SOUTH SAN FRANCISCO, CA— While line-array loudspeaker technology has found its most prominent following within the live-sound community, the same method of arranging multiple drivers
or enclosures can equally well be applied to places where the audio content is more likely to be an airline departure announcement than a rock guitar solo.
At April’s ProLight+ Sound exhibition in Frankfurt, TOA showed its new Type H line array for commercial buildings. Available in four configurations—all based on the same 7cm full-range drive unit—the array needs no external signal processing, and little in the way of power, to deliver highly intelligible sound.
As TOA’s Brett Downing put it: “The ability of line arrays to resist sound attenuation over distance is well-documented and they are justifiably popular in concert applications. In the field of commercial audio they have traditionally been viewed as an expensive option, but Type H challenges that notion with a compact design that is easy to install and set up, and won’t bust the budget.”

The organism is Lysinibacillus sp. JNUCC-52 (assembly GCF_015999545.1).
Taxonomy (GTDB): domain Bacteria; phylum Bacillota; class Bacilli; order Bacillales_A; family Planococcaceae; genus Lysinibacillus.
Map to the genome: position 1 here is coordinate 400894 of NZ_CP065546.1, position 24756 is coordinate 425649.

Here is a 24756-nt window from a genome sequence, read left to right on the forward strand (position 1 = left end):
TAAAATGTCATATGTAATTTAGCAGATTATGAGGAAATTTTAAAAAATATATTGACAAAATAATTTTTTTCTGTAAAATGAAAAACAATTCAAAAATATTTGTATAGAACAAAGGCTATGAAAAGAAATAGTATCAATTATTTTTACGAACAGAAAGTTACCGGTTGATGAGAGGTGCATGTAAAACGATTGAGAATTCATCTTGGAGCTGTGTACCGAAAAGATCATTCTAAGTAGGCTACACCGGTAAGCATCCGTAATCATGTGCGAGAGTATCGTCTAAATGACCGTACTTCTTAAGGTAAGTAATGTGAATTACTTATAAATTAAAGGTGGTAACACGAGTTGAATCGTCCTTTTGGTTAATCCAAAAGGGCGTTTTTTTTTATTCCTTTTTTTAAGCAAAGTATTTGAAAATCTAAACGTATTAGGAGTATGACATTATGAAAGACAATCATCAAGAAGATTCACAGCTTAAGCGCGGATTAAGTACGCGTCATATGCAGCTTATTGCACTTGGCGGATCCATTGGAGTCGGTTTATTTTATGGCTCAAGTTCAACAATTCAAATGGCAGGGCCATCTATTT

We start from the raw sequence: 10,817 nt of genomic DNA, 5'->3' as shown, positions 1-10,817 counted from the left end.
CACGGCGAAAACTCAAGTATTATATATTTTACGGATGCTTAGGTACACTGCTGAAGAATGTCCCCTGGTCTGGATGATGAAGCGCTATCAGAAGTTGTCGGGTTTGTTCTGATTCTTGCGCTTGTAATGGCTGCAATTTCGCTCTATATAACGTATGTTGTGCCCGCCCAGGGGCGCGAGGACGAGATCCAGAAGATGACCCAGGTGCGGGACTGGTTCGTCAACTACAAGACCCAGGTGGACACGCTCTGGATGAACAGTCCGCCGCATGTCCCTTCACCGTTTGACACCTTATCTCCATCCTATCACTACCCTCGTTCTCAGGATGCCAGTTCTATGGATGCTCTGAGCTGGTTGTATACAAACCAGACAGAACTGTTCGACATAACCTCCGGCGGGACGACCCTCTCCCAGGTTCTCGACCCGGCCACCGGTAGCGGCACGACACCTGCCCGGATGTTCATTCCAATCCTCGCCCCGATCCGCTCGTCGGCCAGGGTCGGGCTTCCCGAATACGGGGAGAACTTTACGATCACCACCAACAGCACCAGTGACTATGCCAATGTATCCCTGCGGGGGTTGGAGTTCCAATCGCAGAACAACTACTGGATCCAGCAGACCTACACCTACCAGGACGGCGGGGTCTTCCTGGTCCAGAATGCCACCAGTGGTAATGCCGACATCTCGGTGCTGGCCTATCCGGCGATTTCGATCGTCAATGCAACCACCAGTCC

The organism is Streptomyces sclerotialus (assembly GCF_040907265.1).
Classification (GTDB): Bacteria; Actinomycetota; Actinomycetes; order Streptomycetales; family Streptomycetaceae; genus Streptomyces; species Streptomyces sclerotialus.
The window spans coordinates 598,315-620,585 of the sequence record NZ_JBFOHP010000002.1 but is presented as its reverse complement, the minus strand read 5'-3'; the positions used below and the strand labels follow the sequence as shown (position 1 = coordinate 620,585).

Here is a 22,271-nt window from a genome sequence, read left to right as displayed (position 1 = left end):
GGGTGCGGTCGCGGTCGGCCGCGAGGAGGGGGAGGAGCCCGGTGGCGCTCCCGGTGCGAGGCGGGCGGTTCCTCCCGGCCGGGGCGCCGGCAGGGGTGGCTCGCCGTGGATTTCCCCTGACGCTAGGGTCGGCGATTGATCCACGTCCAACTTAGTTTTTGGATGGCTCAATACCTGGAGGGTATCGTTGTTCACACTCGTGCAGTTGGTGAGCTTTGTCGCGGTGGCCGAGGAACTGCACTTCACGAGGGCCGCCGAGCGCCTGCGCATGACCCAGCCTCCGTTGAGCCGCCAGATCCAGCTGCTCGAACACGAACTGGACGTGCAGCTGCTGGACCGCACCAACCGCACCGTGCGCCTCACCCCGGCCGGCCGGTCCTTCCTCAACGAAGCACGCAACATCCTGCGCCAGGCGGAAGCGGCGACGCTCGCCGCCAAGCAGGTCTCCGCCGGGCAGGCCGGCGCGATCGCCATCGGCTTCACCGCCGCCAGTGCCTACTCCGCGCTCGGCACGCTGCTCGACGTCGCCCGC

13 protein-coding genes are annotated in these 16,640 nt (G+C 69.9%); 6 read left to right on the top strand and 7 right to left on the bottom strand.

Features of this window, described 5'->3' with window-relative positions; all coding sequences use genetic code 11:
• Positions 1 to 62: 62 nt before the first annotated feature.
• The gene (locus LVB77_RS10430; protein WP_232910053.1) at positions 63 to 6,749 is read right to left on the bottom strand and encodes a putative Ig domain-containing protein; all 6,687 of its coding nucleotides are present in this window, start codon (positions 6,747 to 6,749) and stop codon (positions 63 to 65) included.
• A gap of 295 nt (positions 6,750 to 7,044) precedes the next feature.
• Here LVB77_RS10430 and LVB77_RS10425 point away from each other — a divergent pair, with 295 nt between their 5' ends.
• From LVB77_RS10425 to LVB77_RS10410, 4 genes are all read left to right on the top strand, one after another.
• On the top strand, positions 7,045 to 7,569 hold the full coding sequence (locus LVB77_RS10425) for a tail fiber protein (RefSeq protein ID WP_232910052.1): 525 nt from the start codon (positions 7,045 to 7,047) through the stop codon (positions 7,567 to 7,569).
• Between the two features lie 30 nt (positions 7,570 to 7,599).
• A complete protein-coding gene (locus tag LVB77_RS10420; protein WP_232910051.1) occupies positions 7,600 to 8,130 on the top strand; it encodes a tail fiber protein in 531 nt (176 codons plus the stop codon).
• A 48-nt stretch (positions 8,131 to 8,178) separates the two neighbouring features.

Moving upmarket, the Ateïs Messenger steerable array— distributed in the U.S. by Penton— has now been formally unveiled in its “next generation” G2 design, just as Penton’s Anders Strom promised in SCN March. With improved S/N ratios, higher power handling, and enhanced networking options, the latest Messenger is certainly capable of delivering more than mere announcements.
But these arrays’ great selling point remains their huge onboard processing power, with a softwarevariable acoustical center that allows contractors to compensate for architectural features in any given space, as well as adapting the speaker to a particular application.
The range of different approaches to line-array design for commercial buildings is still not as wide as that for live sound, but the choice is getting wider and, if current trends are anything to go by, can only get wider still.